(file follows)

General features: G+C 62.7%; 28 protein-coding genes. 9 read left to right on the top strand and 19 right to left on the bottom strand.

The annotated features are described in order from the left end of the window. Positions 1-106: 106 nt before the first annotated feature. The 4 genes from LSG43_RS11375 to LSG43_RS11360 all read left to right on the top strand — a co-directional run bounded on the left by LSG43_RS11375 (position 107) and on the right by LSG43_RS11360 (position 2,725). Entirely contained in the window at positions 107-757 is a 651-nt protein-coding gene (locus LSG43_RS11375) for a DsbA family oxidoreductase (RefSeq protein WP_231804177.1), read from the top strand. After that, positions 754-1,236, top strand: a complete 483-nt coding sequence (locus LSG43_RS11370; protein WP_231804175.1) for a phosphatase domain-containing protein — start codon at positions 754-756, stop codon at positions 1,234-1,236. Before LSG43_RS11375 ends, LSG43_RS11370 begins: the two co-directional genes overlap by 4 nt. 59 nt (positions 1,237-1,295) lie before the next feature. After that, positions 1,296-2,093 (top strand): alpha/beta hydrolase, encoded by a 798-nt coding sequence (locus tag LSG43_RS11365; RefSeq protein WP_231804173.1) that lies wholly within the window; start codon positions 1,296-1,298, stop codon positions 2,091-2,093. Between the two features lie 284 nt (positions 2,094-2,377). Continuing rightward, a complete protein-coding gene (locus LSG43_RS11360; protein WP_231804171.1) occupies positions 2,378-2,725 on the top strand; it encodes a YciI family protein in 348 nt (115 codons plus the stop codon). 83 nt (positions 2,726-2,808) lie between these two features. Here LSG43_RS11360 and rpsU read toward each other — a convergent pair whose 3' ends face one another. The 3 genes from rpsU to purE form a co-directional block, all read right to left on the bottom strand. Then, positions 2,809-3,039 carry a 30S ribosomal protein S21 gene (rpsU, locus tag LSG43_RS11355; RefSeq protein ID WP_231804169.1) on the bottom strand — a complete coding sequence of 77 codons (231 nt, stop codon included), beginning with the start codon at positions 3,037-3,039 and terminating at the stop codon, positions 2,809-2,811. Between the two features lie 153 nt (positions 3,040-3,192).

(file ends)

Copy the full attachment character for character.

General features: G+C 62.7%; 28 protein-coding genes. 9 read left to right on the top strand and 19 right to left on the bottom strand.

The annotated features are described in order from the left end of the window. Positions 1-106: 106 nt before the first annotated feature. The 4 genes from LSG43_RS11375 to LSG43_RS11360 all read left to right on the top strand — a co-directional run bounded on the left by LSG43_RS11375 (position 107) and on the right by LSG43_RS11360 (position 2,725). Entirely contained in the window at positions 107-757 is a 651-nt protein-coding gene (locus LSG43_RS11375) for a DsbA family oxidoreductase (RefSeq protein WP_231804177.1), read from the top strand. After that, positions 754-1,236, top strand: a complete 483-nt coding sequence (locus LSG43_RS11370; protein WP_231804175.1) for a phosphatase domain-containing protein — start codon at positions 754-756, stop codon at positions 1,234-1,236. Before LSG43_RS11375 ends, LSG43_RS11370 begins: the two co-directional genes overlap by 4 nt. 59 nt (positions 1,237-1,295) lie before the next feature. After that, positions 1,296-2,093 (top strand): alpha/beta hydrolase, encoded by a 798-nt coding sequence (locus tag LSG43_RS11365; RefSeq protein WP_231804173.1) that lies wholly within the window; start codon positions 1,296-1,298, stop codon positions 2,091-2,093. Between the two features lie 284 nt (positions 2,094-2,377). Continuing rightward, a complete protein-coding gene (locus LSG43_RS11360; protein WP_231804171.1) occupies positions 2,378-2,725 on the top strand; it encodes a YciI family protein in 348 nt (115 codons plus the stop codon). 83 nt (positions 2,726-2,808) lie between these two features. Here LSG43_RS11360 and rpsU read toward each other — a convergent pair whose 3' ends face one another. The 3 genes from rpsU to purE form a co-directional block, all read right to left on the bottom strand. Then, positions 2,809-3,039 carry a 30S ribosomal protein S21 gene (rpsU, locus tag LSG43_RS11355; RefSeq protein ID WP_231804169.1) on the bottom strand — a complete coding sequence of 77 codons (231 nt, stop codon included), beginning with the start codon at positions 3,037-3,039 and terminating at the stop codon, positions 2,809-2,811. Between the two features lie 153 nt (positions 3,040-3,192).